Ola O asked in Arts & HumanitiesHistory · 1 decade ago

About The 1st World War?

What did feel like to be in a trench.


Why were british soliders called "Tommys"

4 Answers

  • Anonymous
    1 decade ago
    Favorite Answer

    I've heard some interesting theories on this. But I think it is more or less a combination of things, so here goes.

    Tommies or Tommy Atkins, comes from the Old Colonial Period British Marine soldiers most of whom had the name or last name Thomas, and the last name Atkins being a very common surname as well to many Protestant soldiers of the British Empire.

    During World War I, the first war in which a majority of soldiers were both literate and multinational, it was necessary to dehumanize or in most likely cases culturally categorize the enemies and allies with epitaphs like: Joe or Doughboys (Americans); Jerry or Huns (German), Pierre (French); Pogues (Irish); Tommy or Rus Beof (British); Shitskins (Indian) or (Turk), to name a few.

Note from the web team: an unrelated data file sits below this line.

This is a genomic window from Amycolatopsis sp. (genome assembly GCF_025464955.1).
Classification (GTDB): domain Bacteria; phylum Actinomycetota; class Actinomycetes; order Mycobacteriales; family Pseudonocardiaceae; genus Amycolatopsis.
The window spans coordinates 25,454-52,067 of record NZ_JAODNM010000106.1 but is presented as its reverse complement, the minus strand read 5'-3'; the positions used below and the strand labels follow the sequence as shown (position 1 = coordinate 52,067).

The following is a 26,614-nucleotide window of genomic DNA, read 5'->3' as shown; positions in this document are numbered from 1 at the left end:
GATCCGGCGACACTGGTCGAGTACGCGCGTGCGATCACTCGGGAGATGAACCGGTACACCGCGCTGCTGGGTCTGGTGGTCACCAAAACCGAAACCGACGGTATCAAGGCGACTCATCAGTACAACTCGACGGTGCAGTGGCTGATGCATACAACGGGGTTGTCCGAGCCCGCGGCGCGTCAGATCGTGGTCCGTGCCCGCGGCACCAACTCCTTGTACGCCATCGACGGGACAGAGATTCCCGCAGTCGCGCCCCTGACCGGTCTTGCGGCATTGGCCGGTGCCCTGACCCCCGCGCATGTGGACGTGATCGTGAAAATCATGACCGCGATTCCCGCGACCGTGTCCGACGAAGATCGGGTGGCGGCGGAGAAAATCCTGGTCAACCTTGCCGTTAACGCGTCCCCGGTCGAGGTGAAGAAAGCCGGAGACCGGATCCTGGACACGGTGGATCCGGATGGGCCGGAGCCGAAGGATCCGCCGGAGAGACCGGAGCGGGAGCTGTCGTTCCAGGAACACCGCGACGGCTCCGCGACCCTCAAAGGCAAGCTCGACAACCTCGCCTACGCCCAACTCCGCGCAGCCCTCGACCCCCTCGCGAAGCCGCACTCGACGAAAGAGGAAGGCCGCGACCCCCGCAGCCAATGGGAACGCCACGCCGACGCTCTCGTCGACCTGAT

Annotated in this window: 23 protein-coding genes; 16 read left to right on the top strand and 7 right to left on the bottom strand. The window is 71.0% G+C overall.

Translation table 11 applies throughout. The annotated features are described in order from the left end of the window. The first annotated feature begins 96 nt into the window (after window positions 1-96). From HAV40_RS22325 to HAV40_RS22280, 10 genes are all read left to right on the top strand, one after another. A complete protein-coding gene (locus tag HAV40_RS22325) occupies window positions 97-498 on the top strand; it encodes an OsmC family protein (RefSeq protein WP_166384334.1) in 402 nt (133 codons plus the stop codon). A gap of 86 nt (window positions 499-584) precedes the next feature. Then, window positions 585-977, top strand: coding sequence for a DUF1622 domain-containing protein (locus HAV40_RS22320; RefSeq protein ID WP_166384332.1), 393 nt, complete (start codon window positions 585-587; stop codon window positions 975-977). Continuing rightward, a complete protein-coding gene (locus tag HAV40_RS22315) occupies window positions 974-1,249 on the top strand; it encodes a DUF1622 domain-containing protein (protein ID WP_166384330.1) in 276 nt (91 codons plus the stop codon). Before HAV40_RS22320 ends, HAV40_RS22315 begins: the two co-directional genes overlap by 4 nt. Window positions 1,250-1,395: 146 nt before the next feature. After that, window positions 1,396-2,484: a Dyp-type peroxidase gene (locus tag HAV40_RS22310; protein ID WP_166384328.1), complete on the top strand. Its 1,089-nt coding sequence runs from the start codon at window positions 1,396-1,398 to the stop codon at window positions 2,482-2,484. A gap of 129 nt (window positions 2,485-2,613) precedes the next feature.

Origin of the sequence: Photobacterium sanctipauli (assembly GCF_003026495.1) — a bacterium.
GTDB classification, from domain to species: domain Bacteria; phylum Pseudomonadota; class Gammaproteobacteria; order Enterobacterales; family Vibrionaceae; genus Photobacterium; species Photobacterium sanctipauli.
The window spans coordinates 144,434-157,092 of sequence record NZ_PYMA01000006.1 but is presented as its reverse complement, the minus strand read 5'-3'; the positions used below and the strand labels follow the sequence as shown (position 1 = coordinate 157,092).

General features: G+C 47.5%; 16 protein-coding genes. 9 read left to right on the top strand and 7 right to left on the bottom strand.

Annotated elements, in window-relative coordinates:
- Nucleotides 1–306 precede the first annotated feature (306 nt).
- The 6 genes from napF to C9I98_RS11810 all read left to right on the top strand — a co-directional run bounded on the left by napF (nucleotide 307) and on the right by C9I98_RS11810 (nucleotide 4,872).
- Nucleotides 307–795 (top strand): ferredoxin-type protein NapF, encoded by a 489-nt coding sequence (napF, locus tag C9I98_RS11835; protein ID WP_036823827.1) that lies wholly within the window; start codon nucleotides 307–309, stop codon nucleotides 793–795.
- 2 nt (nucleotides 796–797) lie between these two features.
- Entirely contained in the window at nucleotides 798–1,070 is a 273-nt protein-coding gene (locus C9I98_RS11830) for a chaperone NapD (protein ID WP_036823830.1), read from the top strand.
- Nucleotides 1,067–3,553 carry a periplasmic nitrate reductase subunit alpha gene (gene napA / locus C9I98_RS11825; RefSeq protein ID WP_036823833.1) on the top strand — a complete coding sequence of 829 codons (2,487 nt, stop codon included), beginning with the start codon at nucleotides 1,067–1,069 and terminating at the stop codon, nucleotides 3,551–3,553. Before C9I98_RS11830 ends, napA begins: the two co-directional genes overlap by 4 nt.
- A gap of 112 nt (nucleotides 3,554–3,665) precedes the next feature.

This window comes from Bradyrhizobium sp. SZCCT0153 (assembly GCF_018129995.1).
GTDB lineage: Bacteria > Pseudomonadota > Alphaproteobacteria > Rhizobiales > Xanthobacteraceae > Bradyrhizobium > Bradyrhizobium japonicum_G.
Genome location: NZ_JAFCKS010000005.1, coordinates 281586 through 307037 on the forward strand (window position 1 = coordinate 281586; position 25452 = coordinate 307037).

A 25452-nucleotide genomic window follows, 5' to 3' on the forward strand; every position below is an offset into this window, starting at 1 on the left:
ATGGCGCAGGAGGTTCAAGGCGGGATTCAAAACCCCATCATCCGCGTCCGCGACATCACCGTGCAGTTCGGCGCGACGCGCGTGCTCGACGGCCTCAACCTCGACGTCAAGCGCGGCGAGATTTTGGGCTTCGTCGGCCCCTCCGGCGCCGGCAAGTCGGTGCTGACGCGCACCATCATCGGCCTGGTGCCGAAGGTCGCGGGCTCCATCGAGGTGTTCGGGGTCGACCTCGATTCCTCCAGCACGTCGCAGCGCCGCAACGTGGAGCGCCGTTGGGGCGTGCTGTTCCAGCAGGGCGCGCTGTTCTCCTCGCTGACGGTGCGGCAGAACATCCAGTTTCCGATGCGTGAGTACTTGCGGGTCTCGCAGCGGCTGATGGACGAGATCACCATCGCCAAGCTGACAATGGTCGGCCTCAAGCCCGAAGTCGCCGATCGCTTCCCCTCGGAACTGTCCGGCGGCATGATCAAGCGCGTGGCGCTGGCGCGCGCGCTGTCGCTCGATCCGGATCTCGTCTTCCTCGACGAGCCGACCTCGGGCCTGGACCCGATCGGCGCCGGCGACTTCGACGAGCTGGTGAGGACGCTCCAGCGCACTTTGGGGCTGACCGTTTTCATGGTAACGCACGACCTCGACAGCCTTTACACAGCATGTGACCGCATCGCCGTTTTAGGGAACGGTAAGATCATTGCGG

Source(s): History classes and books on WWI
  • 1 decade ago

    Tommy Atkins or Thomas Atkins was the generic name for British soldiers. There is a lot of dispute about where or when this came about.

    Trenches were often very muddy and full of waste and garbage and altogether unpleasant and very unhealthy. Collapses, trench foot, trench fever, and enemy bullets, shells etc all made them even more awful

  • 1 decade ago

    It sucked to be in a trench. It was wet, disease was ramped, you had to eat and crap at the same place. You slept with your head in the mud. Lice, Mice... etc.

    Total guess, but I would say it had something to do with the new Tommy Gun.

    "The Thompson Submachine Gun was designed by General John T. Thompson, who was inspired by the trench warfare of World War I to develop a "one-man, hand-held machine gun", firing a rifle caliber round."

    Source(s): Brain, Wiki.
  • 1 decade ago

    there is a book that addresses this subject the best. It is entitled OVER THE TOP and was written by a WWI soldier. It was so popular that it went into hundreds of printings. It is a quick read

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